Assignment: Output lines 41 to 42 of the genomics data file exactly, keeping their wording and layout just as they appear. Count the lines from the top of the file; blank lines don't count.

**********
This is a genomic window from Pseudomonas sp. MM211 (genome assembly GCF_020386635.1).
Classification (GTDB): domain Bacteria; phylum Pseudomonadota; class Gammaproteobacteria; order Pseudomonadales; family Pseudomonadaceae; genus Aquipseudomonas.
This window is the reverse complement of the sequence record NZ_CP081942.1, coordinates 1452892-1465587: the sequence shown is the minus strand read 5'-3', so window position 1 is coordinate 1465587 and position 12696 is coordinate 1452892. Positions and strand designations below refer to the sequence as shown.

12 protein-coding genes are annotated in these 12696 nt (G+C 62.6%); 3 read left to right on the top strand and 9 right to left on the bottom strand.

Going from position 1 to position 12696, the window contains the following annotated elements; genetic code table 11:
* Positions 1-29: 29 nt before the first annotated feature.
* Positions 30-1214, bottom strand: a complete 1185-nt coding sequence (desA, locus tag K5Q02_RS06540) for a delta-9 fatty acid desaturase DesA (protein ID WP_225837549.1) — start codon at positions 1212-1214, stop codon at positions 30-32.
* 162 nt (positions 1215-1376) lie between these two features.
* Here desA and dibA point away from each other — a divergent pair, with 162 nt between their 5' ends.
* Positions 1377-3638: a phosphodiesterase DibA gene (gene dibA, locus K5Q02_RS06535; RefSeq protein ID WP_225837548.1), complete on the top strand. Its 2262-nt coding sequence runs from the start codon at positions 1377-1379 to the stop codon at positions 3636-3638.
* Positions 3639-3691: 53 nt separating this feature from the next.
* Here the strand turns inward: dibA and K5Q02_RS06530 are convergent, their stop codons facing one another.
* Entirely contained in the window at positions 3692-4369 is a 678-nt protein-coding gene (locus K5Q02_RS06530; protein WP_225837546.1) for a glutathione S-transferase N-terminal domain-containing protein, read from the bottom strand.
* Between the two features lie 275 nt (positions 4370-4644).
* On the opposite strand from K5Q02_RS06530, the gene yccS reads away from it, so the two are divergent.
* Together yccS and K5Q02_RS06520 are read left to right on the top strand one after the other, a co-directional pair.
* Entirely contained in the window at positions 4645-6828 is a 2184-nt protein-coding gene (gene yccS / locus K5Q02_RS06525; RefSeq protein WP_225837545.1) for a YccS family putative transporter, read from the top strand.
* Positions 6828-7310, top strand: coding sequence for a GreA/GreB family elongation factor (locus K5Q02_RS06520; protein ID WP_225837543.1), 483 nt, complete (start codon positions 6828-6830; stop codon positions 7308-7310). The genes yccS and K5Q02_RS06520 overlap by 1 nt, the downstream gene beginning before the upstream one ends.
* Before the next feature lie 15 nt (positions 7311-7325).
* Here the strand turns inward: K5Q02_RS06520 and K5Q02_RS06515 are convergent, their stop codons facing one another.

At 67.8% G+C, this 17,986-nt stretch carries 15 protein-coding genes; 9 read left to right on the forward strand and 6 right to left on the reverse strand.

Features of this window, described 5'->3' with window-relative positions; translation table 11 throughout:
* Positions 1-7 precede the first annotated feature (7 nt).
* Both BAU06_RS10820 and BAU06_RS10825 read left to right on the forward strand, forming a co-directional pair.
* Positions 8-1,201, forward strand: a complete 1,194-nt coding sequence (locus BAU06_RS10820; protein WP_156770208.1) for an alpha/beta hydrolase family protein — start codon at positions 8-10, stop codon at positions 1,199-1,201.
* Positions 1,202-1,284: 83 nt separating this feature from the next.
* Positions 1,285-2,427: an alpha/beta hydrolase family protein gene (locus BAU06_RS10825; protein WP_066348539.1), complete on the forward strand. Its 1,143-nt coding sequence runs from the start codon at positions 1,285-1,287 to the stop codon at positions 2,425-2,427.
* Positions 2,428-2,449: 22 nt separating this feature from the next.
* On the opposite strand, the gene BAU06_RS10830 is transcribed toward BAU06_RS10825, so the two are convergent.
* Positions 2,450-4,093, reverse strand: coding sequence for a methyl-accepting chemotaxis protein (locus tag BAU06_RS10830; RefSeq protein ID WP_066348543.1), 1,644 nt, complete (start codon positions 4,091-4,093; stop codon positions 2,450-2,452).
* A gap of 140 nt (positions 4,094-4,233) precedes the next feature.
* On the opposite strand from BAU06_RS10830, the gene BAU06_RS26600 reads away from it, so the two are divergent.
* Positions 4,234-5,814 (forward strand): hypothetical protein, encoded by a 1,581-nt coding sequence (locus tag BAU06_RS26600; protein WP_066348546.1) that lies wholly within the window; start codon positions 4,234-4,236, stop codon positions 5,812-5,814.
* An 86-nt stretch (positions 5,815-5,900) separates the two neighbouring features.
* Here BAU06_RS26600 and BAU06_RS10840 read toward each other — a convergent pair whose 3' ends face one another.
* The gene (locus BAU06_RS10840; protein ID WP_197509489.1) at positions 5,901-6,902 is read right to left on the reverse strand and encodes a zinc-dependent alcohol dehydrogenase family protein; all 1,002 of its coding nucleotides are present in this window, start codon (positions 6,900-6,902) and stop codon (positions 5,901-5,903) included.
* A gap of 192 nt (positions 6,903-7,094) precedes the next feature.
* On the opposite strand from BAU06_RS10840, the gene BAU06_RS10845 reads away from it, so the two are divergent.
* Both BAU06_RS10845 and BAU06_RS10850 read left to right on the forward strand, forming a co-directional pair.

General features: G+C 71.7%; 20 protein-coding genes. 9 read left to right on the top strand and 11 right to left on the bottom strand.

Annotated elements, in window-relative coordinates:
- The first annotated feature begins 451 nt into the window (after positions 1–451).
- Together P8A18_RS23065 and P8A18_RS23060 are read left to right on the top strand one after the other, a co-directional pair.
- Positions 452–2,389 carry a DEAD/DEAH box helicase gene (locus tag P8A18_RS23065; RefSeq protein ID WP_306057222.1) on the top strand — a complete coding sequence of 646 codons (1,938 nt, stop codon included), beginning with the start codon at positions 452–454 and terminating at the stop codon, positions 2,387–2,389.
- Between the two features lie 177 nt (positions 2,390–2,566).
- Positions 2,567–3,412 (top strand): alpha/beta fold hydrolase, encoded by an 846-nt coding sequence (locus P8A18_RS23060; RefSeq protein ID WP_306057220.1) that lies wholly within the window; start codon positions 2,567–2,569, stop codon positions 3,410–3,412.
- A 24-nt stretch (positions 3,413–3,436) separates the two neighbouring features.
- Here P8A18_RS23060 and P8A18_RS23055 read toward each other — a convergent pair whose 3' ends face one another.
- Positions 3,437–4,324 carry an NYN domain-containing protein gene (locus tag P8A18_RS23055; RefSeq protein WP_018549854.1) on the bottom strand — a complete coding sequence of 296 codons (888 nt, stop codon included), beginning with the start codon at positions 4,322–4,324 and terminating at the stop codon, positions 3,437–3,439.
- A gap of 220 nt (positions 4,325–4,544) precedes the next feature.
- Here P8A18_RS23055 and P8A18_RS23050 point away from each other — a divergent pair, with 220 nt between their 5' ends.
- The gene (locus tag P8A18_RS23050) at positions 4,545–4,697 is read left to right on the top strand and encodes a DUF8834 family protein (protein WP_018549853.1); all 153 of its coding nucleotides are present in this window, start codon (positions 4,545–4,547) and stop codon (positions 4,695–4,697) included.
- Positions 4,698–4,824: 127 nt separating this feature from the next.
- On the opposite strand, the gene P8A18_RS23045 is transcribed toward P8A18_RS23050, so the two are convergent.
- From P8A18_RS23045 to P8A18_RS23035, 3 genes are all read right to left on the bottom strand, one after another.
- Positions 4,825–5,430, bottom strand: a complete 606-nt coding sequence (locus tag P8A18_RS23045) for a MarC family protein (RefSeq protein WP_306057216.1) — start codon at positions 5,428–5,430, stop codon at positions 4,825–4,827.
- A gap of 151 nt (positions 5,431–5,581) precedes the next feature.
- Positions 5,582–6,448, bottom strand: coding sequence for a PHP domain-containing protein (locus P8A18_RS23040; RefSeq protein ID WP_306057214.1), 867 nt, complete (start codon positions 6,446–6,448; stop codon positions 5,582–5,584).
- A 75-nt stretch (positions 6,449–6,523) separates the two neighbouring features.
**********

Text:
Annotated elements, in window-relative coordinates:
- The first annotated feature begins 451 nt into the window (after positions 1–451).